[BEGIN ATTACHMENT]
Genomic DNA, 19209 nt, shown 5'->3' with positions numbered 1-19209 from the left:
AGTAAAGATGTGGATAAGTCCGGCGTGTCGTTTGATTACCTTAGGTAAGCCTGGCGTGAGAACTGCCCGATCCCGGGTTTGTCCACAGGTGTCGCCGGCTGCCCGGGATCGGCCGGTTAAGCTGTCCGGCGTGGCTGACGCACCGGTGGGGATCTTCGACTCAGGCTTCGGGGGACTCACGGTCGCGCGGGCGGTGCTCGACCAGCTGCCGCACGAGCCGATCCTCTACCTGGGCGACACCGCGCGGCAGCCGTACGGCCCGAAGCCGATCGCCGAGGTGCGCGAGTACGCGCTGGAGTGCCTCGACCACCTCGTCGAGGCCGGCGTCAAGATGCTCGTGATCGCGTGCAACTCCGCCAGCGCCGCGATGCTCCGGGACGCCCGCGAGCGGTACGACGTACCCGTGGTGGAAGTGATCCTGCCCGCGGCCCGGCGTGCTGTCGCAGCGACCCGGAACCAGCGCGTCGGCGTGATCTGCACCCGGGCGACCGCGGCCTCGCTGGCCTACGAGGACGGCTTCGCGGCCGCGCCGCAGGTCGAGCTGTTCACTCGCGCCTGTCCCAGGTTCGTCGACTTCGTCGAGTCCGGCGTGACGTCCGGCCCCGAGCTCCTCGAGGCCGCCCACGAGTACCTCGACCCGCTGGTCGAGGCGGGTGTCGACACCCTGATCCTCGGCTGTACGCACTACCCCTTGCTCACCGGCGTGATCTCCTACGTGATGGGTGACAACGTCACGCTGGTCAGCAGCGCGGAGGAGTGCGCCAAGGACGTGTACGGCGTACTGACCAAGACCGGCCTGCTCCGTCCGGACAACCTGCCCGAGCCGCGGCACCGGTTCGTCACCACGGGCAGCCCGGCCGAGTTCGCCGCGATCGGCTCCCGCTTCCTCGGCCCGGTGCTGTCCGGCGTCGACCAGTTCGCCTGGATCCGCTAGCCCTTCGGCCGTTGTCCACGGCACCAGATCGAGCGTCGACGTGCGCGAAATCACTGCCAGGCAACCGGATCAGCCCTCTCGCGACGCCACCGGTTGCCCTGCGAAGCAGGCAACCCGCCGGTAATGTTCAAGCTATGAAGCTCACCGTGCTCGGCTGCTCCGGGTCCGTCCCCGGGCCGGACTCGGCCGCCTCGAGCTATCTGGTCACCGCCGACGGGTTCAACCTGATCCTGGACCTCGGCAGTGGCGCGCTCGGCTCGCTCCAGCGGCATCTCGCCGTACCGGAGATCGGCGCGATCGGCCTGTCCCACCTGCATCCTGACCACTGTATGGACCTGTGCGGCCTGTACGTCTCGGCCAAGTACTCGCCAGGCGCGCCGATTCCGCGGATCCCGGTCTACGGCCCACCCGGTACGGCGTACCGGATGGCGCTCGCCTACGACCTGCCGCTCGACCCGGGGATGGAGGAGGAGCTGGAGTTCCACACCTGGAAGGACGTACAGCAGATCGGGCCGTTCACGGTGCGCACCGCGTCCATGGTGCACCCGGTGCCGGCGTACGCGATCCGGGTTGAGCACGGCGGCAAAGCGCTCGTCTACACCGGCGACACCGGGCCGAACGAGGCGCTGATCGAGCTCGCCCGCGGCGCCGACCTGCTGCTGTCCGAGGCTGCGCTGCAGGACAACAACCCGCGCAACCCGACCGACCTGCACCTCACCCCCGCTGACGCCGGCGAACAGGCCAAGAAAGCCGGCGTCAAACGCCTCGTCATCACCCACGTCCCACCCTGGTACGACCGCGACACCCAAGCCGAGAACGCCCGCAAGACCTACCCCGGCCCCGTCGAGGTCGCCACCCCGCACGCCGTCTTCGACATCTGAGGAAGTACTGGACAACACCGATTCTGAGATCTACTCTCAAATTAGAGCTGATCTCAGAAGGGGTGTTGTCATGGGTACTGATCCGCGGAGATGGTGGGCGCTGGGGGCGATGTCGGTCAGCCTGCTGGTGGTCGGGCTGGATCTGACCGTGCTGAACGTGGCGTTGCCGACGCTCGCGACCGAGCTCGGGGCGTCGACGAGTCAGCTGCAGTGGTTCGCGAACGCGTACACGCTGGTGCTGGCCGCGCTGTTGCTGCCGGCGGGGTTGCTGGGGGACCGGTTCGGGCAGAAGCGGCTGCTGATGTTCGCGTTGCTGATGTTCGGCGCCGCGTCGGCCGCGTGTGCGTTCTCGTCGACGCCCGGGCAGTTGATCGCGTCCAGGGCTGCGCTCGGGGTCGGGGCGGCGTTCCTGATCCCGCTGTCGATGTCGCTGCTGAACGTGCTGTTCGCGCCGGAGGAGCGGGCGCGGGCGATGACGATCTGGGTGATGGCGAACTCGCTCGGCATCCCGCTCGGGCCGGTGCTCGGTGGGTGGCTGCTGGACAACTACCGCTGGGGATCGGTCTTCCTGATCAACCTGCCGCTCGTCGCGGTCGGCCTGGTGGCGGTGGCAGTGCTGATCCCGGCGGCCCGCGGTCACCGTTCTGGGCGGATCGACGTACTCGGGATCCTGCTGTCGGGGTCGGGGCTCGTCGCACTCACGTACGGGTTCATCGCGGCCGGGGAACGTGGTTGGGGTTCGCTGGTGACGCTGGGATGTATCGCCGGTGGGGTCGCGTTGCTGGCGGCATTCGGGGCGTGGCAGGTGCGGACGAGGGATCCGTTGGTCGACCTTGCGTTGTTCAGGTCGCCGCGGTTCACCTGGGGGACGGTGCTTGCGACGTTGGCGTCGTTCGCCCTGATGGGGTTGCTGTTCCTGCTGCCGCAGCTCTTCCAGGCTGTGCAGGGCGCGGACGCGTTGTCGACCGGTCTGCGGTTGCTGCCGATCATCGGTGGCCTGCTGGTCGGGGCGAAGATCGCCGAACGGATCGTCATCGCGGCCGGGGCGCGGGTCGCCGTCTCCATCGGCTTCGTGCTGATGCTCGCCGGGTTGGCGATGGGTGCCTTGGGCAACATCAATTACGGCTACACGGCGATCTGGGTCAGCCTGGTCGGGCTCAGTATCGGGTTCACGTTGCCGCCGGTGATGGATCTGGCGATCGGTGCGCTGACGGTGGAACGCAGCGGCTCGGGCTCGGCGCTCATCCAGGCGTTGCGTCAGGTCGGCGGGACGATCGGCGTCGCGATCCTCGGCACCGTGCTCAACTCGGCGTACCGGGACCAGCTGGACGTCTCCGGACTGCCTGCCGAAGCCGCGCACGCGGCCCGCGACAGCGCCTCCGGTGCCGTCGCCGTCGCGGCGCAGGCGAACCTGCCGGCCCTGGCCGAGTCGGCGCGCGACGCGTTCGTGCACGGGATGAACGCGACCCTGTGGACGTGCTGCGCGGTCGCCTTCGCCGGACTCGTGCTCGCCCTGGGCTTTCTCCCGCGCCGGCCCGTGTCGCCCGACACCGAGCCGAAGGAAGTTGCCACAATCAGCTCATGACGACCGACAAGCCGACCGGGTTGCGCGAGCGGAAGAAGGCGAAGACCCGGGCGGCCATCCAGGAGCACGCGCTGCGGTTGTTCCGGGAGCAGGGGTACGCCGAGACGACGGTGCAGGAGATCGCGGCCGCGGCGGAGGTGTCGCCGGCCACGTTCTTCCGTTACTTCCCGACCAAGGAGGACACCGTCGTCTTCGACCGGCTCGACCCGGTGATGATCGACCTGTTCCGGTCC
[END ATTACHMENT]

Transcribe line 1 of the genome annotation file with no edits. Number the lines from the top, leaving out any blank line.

Genomic DNA, 19209 nt, shown 5'->3' with positions numbered 1-19209 from the left: